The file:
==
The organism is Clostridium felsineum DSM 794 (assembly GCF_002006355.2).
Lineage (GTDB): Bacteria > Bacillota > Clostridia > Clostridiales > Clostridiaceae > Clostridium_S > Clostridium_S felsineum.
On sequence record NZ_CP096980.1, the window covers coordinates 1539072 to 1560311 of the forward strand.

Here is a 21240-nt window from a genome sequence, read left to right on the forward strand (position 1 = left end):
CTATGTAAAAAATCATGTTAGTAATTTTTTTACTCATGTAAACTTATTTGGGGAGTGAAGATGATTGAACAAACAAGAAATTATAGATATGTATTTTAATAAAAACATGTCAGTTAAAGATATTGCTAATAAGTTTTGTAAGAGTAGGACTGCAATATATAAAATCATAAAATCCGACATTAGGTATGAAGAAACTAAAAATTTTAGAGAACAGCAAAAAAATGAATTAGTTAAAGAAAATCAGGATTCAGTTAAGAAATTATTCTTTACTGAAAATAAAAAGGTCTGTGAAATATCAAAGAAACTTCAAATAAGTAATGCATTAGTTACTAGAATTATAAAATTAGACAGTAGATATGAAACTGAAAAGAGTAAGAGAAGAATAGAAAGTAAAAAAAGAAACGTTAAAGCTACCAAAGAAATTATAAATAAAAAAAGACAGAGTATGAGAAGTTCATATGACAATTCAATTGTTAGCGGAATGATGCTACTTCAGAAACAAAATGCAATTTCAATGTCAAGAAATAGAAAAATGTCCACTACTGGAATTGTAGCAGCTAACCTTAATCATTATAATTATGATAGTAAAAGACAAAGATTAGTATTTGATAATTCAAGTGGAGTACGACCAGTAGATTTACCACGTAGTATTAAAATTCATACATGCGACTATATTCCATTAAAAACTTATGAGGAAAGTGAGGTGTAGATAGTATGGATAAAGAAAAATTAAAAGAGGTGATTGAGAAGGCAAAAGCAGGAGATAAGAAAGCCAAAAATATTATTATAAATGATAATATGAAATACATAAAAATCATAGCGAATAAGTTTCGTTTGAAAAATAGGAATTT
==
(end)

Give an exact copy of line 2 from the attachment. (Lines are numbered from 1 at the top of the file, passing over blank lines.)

Lineage (GTDB): Bacteria > Bacillota > Clostridia > Clostridiales > Clostridiaceae > Clostridium_S > Clostridium_S felsineum.